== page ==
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The Damoclean Tax and Innovation

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  • Scott, John T

Abstract

The paper presents a novel tax that is designed to improve the performance of research and development (R&D) investments. Ideally, the tax allows the technical efficiencies of monopoly while bringing about the desirable effects of the competitive pressure of R&D rivalry. Thus, with the tax, the state can sanction a monopoly of R&D investment in order to attain technical efficiencies and yet avoid the underinvestment in R&D that would result without competitive pressures. A critique of the tax emphasizes the problems of implementing it and offers a more practical alternative that would achieve the same desirable effects.

Suggested Citation

  • Scott, John T, 1995. "The Damoclean Tax and Innovation," Journal of Evolutionary Economics, Springer, vol. 5(1), pages 71-89, February.
  • Handle: RePEc:spr:joevec:v:5:y:1995:i:1:p:71-89
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    References listed on IDEAS

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    1. Erev, Ido & Roth, Alvin E, 1998. "Predicting How People Play Games: Reinforcement Learning in Experimental Games with Unique, Mixed Strategy Equilibria," American Economic Review, American Economic Association, pages 848-881.
    2. Sundali, James A. & Rapoport, Amnon & Seale, Darryl A., 1995. "Coordination in Market Entry Games with Symmetric Players," Organizational Behavior and Human Decision Processes, Elsevier, vol. 64(2), pages 203-218, November.
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    4. Arthur, W Brian, 1994. "Inductive Reasoning and Bounded Rationality," American Economic Review, American Economic Association, pages 406-411.
    5. Reinhard Selten & Michael Schreckenberg & Thomas Pitz & Thorsten Chmura & Sebastian Kube, 2002. "Experiments and Simulations on Day-to-Day Route Choice-Behaviour," Bonn Econ Discussion Papers bgse35_2002, University of Bonn, Germany.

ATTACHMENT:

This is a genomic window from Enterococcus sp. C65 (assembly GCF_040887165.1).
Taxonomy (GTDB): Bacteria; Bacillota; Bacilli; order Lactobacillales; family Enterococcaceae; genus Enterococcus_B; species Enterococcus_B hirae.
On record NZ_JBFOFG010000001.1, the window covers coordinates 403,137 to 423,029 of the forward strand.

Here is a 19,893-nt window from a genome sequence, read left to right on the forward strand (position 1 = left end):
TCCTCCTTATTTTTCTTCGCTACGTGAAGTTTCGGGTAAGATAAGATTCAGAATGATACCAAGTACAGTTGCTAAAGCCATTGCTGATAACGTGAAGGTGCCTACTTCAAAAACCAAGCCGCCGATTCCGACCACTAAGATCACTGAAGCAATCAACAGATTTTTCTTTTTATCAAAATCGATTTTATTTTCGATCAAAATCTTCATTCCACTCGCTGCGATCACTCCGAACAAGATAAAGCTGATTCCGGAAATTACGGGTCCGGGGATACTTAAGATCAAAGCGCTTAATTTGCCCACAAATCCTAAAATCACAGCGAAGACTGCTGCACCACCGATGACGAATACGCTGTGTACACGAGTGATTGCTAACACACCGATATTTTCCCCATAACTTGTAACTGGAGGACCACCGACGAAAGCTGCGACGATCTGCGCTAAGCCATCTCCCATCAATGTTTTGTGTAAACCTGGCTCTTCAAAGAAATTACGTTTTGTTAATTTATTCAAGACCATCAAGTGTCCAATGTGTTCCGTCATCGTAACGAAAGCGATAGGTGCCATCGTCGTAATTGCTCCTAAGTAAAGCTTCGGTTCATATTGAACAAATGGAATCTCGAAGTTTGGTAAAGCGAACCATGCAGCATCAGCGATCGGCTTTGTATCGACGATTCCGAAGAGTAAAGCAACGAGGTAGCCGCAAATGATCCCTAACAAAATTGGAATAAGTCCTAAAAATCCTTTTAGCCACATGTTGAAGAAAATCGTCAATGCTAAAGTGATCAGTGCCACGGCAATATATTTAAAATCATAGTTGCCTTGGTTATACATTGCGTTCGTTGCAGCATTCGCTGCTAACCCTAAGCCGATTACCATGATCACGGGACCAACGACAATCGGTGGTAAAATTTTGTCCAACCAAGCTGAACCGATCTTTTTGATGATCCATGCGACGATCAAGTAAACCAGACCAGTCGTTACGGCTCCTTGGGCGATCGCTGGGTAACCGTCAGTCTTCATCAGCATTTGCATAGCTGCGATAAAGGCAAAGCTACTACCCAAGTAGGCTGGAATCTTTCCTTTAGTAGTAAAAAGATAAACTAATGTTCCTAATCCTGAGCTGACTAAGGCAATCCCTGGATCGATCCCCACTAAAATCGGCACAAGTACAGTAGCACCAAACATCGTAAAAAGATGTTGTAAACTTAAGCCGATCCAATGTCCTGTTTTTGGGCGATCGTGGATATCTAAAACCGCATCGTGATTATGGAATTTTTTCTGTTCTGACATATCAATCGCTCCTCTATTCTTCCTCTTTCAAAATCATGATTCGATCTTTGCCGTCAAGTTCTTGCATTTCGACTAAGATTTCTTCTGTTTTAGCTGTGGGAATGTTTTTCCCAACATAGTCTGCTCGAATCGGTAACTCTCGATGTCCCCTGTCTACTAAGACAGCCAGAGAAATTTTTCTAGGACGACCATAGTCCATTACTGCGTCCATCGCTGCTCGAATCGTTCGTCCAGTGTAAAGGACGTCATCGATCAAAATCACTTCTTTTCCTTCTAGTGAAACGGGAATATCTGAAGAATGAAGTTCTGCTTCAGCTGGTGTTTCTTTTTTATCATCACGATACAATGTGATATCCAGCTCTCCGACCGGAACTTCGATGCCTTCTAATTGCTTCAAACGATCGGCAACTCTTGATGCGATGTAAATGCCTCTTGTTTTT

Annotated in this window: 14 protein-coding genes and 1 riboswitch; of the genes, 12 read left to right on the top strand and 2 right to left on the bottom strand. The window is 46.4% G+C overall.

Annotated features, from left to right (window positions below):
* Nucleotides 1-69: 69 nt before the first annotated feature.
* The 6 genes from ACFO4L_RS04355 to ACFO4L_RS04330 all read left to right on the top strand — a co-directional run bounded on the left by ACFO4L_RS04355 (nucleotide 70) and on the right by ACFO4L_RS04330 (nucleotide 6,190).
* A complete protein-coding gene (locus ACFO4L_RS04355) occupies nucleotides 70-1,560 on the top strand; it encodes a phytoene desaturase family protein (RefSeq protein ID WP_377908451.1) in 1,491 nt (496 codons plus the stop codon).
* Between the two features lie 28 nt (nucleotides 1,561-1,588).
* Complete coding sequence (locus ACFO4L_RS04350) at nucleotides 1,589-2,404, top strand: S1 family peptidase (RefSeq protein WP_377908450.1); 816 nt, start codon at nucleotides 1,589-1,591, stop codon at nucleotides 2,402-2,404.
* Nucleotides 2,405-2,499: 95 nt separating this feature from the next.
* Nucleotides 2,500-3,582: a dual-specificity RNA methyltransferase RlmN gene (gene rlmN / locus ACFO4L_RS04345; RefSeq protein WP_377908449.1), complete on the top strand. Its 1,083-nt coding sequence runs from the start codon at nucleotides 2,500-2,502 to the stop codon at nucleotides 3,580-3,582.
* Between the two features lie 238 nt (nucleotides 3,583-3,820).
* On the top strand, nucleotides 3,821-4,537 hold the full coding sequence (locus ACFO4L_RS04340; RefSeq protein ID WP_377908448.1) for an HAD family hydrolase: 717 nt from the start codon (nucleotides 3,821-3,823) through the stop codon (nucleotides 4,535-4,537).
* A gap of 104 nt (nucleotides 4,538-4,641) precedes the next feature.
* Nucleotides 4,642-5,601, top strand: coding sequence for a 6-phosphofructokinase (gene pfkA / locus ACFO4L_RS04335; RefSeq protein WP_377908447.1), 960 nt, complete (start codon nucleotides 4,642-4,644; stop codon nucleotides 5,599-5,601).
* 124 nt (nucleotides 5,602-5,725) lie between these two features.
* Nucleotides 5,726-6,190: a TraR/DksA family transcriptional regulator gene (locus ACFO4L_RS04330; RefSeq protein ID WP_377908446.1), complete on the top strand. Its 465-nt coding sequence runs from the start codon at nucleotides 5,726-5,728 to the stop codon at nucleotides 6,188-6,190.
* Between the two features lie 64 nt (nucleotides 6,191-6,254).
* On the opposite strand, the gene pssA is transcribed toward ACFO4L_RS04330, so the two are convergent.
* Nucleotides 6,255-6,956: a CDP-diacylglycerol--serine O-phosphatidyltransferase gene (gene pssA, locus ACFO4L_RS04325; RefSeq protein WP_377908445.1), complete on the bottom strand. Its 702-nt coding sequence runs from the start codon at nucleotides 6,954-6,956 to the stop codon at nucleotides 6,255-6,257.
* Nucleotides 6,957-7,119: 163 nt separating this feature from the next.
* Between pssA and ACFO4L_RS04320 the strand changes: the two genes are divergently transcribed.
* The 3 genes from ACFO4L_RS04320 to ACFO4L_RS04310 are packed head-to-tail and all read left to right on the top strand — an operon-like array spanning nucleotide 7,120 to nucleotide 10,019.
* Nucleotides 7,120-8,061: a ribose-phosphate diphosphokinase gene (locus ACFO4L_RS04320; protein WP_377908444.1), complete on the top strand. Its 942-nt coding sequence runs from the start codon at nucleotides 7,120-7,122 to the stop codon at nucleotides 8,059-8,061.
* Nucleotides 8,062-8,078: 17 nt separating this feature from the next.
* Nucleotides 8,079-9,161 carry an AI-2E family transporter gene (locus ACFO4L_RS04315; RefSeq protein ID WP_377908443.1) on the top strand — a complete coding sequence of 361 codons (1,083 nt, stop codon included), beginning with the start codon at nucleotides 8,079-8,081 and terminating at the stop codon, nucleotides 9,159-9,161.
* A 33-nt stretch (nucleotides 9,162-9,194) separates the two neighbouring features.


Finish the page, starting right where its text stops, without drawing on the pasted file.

6. Challet, D. & Zhang, Y.-C., 1997. "Emergence of cooperation and organization in an evolutionary game," Physica A: Statistical Mechanics and its Applications, Elsevier, vol. 246(3), pages 407-418.
    7. Amnon Rapoport & Darryl A. Seale & Ido Erev & James A. Sundali, 1998. "Equilibrium Play in Large Group Market Entry Games," Management Science, INFORMS, pages 119-141.
    8. Mehta, Judith & Starmer, Chris & Sugden, Robert, 1994. "The Nature of Salience: An Experimental Investigation of Pure Coordination Games," American Economic Review, American Economic Association, pages 658-673.
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    Cited by:

    1. John Scott, 2000. "The Directions for Technological Change: Alternative Economic Majorities and Opportunity Costs," Review of Industrial Organization, Springer;The Industrial Organization Society, vol. 17(1), pages 1-16, August.
    2. Maria Parisi & Alessandro Sembenelli, 2003. "Is Private R & D Spending Sensitive to Its Price? Empirical Evidence on Panel Data for Italy," Empirica, Springer;Austrian Institute for Economic Research;Austrian Economic Association, vol. 30(4), pages 357-377, December.
    3. Scott, John T., 2005. "Corporate social responsibility and environmental research and development," Structural Change and Economic Dynamics, Elsevier, vol. 16(3), pages 313-331, September.

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